# [Haskell-beginners] Project Euler #01 on HackerRank, Performance issue‏

Arjun Comar nrujac at gmail.com
Wed Jan 28 14:56:14 UTC 2015

```Jean,
This is going to be a bit tough over email, but here goes.

The main trick here is to realize that you can write the multiples of k as
k*i and sum from 1 to floor(n/k) to get the sum of the multiples of k from
1 to n. For example, the sum of the multiples of 3 can be written as:

sum(3*i, 1, n / 3)

Because of distributivity, we can pull the 3 out of the sum and get

3 * sum(i, 1, n / 3)

which is pretty cool because now we have a sum from 1 to n/3. We can now
apply the formula that gives us the sum of numbers from 1 to m:

m * (m + 1) / 2

and substitute m = n / 3. This gives us:

3 * n / 3 * [(n / 3) + 1] / 2

More generally, we can write the sum of the multiples of k as:

k * n / k * [(n/k) + 1] / 2

and simplify to:

n/2 * [(n/k) + 1]

Now you can write out the 3 sums in this form and simplify to an analytic

n/2 * [(n / 3) + 1] + n/2 * [(n/5) + 1] - n/2 * [(n/15) + 1]

Factor out the n/2:

n/2 * [(n/3) + (n/5) - (n/15) + (1 + 1 - 1)]

We can now give a common base to the n/k fractions and simplify:

n/2 * [ 5n/15 + 3n/15 - n/15 + 1] = n/2 * [7n/15 + 1]

Which is the closed form solution you were hoping for.

All that said, don't trust my math and work it out by hand for yourself. I
likely made some mistakes through this procedure :).

Thanks,
Arjun

On Wed, Jan 28, 2015 at 6:12 AM, Frerich Raabe <raabe at froglogic.com> wrote:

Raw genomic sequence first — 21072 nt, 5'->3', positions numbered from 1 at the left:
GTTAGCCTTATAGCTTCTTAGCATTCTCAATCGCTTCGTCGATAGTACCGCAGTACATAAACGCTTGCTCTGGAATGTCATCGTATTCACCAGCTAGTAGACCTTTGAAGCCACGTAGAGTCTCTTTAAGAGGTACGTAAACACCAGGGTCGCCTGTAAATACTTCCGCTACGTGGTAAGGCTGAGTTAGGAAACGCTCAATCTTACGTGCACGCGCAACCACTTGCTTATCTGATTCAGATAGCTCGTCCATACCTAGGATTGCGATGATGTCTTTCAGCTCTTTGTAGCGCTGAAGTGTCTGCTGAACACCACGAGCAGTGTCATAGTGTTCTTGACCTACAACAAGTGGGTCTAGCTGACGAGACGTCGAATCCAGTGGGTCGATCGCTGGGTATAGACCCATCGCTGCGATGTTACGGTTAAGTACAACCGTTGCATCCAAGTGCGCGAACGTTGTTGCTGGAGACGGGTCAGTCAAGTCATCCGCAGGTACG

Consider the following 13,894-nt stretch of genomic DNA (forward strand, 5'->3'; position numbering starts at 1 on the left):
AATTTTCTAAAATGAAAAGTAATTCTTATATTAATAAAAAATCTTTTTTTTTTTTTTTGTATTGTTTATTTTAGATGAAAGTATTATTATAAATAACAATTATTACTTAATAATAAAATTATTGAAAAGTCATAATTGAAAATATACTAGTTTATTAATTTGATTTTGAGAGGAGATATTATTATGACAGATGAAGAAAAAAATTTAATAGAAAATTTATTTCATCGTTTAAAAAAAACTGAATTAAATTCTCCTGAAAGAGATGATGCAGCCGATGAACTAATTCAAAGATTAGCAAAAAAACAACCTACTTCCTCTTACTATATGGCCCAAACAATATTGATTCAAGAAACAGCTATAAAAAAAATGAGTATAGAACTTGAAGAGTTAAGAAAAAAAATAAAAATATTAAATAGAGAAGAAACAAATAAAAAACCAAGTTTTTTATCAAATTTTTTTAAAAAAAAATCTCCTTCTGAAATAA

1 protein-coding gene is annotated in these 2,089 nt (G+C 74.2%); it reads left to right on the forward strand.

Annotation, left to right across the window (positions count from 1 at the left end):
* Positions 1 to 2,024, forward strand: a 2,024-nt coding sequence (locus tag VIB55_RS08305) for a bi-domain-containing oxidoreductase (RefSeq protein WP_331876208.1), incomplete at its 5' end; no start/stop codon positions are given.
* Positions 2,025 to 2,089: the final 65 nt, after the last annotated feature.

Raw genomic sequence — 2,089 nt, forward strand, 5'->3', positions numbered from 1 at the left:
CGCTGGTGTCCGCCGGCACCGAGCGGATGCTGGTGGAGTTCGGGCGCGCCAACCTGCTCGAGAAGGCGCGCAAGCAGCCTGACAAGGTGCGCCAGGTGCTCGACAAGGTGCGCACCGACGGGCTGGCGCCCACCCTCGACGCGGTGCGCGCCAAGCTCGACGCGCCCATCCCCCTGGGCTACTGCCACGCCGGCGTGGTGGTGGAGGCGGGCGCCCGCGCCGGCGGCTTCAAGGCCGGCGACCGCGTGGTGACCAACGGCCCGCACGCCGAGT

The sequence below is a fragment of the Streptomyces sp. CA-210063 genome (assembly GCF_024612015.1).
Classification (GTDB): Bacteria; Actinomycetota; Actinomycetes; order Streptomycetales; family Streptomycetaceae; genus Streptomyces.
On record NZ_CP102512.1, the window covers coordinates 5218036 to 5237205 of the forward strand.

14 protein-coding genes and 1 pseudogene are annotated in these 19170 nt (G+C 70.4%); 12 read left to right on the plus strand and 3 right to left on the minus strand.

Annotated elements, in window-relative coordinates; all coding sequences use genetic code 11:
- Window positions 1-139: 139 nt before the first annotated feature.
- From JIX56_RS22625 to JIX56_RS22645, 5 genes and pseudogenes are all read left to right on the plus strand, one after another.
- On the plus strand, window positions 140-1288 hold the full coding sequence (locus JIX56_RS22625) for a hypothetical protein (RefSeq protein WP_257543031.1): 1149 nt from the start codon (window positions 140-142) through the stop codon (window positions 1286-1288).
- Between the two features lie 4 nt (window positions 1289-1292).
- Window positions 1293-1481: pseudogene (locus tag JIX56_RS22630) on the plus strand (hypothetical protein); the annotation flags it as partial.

> On 2015-01-28 00:57, Jean Lopes wrote:
>
>> I'm not really good at math, maybe I am missing something obvious ?
>> Maybe some pointers as of where to start studying math in order to avoid
>> this brute force attempts, at least to help in this particular
>> problem
>>
>
> I'm not too familiar with 'Project Euler', but summing all multiples of 3
> and 5 below some given 'n' made me think: e.g. 16 it
> would be...
>
>     3 + 5 + 6 + 9 + 10 + 12 + 15
>   = 3 + 6 + 9 + 12 + 15 + 5 + 10                    | reordered summands
>   = 3 + 6 + 9 + 12 + 15 + 5 + 10 + 15 - 15          | +15-15 appended to
> prepare factoring out
>   = 3 + 6 + 9 + 12 + 15  + 5 + 10 + 15  - 15        | whitespace for
>   = 3 * (1+2+3+4+5)      + 5 * (1+2+3)  - 15 * (1)  | factoring out
>
> Now I remembered a trick to get the sum of the first N numbers (I only
> remember it's called "der kleine Gauß" in german):
>
>   1 + 2 + ... + n = (n^2 + n) / 2
>
> Maybe that'll help.
>
> - Frerich
>
>
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